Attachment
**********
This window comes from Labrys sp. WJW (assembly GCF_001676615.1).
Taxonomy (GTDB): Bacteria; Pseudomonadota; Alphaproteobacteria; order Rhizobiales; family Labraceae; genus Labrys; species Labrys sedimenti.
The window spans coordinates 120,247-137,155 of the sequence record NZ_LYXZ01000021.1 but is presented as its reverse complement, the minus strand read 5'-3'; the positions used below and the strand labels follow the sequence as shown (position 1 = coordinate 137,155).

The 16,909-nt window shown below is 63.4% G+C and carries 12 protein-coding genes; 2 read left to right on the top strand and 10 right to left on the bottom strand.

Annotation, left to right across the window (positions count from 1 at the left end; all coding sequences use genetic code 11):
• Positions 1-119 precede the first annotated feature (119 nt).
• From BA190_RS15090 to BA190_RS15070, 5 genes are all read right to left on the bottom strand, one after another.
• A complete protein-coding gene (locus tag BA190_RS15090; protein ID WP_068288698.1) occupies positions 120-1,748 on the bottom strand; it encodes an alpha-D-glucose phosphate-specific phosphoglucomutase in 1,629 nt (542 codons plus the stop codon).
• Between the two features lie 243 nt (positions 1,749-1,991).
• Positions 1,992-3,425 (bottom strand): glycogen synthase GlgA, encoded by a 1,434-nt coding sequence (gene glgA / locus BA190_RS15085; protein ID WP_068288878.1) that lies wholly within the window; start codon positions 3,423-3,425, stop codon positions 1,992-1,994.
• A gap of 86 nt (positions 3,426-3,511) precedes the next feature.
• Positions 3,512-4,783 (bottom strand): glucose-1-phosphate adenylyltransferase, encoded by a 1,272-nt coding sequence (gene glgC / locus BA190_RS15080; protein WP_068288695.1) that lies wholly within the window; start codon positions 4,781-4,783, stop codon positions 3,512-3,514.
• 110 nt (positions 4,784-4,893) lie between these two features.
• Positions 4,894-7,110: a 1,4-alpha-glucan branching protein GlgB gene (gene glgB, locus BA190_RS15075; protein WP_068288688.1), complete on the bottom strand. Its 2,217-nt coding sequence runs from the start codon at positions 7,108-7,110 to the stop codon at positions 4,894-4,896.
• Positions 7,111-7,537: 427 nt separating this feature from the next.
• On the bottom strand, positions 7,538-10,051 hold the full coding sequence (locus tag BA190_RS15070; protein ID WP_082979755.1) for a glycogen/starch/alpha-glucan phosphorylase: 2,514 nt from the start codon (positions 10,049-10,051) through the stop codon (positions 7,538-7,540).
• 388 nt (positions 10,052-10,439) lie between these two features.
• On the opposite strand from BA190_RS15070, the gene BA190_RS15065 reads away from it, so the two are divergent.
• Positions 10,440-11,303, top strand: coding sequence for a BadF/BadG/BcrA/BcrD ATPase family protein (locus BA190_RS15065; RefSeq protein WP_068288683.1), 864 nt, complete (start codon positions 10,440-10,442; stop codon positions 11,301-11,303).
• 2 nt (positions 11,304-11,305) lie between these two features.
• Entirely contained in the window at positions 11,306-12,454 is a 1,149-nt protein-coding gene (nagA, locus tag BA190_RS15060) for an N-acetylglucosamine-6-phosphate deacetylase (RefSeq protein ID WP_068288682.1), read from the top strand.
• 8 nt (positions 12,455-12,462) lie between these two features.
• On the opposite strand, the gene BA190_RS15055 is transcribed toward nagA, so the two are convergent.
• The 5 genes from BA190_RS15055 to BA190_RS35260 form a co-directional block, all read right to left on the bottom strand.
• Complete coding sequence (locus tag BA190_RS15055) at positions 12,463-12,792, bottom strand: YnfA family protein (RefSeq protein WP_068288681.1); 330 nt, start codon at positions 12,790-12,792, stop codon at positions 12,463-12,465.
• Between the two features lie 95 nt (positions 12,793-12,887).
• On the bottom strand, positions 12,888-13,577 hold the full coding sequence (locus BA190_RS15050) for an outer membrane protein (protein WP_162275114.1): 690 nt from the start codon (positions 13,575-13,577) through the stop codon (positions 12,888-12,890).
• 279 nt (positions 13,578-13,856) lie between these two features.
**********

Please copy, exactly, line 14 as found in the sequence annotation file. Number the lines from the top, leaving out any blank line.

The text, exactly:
• Positions 4,894-7,110: a 1,4-alpha-glucan branching protein GlgB gene (gene glgB, locus BA190_RS15075; protein WP_068288688.1), complete on the bottom strand. Its 2,217-nt coding sequence runs from the start codon at positions 7,108-7,110 to the stop codon at positions 4,894-4,896.